Arriving at the generation of twins from the union of Isaac and Rebekah, we see that the rivalry blossoms once again between more than just brothers, but two companions in the womb during Rebekah’s pregnancy. Although the same age, these two men were very different in their predilection toward the Almighty: Esau followed his fleshly inclinations, and Jacob sought after the spiritual aspects of life. Certainly the Sages were considering these peculiarities when they selected the Haftarah passages from Hosea to reflect upon, in light of this Torah passage (Genesis 28:10-32:3) which highlights some of Jacob’s struggles with his father-in-law Laban. Hosea was a notable prophet to the Northern Kingdom of Israel, which was in constant tension with the Southern Kingdom of Judah. One can see the parallel of sibling rivalry manifesting itself on a much larger scale with the division of Israel into the Northern and Southern Kingdoms.

The opening verses begin with a summation of not only Jacob’s departure to find a wife, but are followed by references to Moses as a prophet and the Exodus, with a conclusion that speaks specifically to the transgressions of Ephraim:

“Now Jacob fled to the land of Aram, and Israel worked for a wife, and for a wife he kept sheep. But by a prophet the LORD brought Israel from Egypt, and by a prophet he was kept. Ephraim has provoked to bitter anger; so his Lord will leave his bloodguilt on him and bring back his reproach to him” (Hosea 12:12-14, NASU).

When you read these passages in the final chapters of Hosea, much more than sibling rivalry is being discussed. In many regards, the contrasts between those who seek after the temporal, physical pleasures—versus the eternal, spiritual pursuit of God—are made. The negative consequences of seeking after human kings or alliances with foreign powers are declared over Ephraim by Hosea. Death by sword and devastation to children and pregnant women come as a result of not trusting in the Lord.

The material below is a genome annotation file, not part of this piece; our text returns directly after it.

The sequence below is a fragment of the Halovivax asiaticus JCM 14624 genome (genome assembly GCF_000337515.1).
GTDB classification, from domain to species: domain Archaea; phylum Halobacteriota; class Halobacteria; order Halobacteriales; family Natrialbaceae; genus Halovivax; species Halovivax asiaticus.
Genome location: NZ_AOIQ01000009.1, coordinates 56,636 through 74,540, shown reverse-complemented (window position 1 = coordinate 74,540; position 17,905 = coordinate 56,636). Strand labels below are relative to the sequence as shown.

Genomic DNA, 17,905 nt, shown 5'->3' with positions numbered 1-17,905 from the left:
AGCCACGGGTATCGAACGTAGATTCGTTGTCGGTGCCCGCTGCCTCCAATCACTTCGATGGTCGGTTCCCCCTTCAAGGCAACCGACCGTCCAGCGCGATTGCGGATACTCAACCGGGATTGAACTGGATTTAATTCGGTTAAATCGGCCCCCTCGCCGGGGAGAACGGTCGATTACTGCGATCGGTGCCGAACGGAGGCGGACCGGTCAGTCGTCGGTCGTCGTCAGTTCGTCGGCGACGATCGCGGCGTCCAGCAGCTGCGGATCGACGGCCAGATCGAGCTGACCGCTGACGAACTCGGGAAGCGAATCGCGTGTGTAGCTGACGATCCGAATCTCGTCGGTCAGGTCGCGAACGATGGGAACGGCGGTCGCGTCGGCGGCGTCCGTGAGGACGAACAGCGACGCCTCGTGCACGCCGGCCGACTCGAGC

“It is your destruction, O Israel, that you are against Me, against your help. Where now is your king that he may save you in all your cities, and your judges of whom you requested, ‘Give me a king and princes’? I gave you a king in My anger and took him away in My wrath. The iniquity of Ephraim is bound up; his sin is stored up. The pains of childbirth come upon him; he is not a wise son, for it is not the time that he should delay at the opening of the womb. Shall I ransom them from the power of Sheol? Shall I redeem them from death? O Death, where are your thorns? O Sheol, where is your sting? Compassion will be hidden from My sight. Though he flourishes among the reeds, an east wind will come, the wind of the LORD coming up from the wilderness; and his fountain will become dry and his spring will be dried up; it will plunder his treasury of every precious article. Samaria will be held guilty, for she has rebelled against her God. They will fall by the sword, their little ones will be dashed in pieces, and their pregnant women will be ripped open” (Hosea 13:9-16, NASU).

Weaved into this description is a reference to the power of Sheol, and God’s ability to redeem people from the realm of death. God has the ability to resurrect His people from the dead, even if they have perished due to their unwise choices like those of the Northern Kingdom living in Samaria. Death in the Scriptures has many aspects, ranging from a cessation of physical life processes, to exile, to being removed from God’s presence.[1] Here in Hosea, the issue is the impending judgment upon the Northern Kingdom and the captivity that will follow. This is a realm of exile.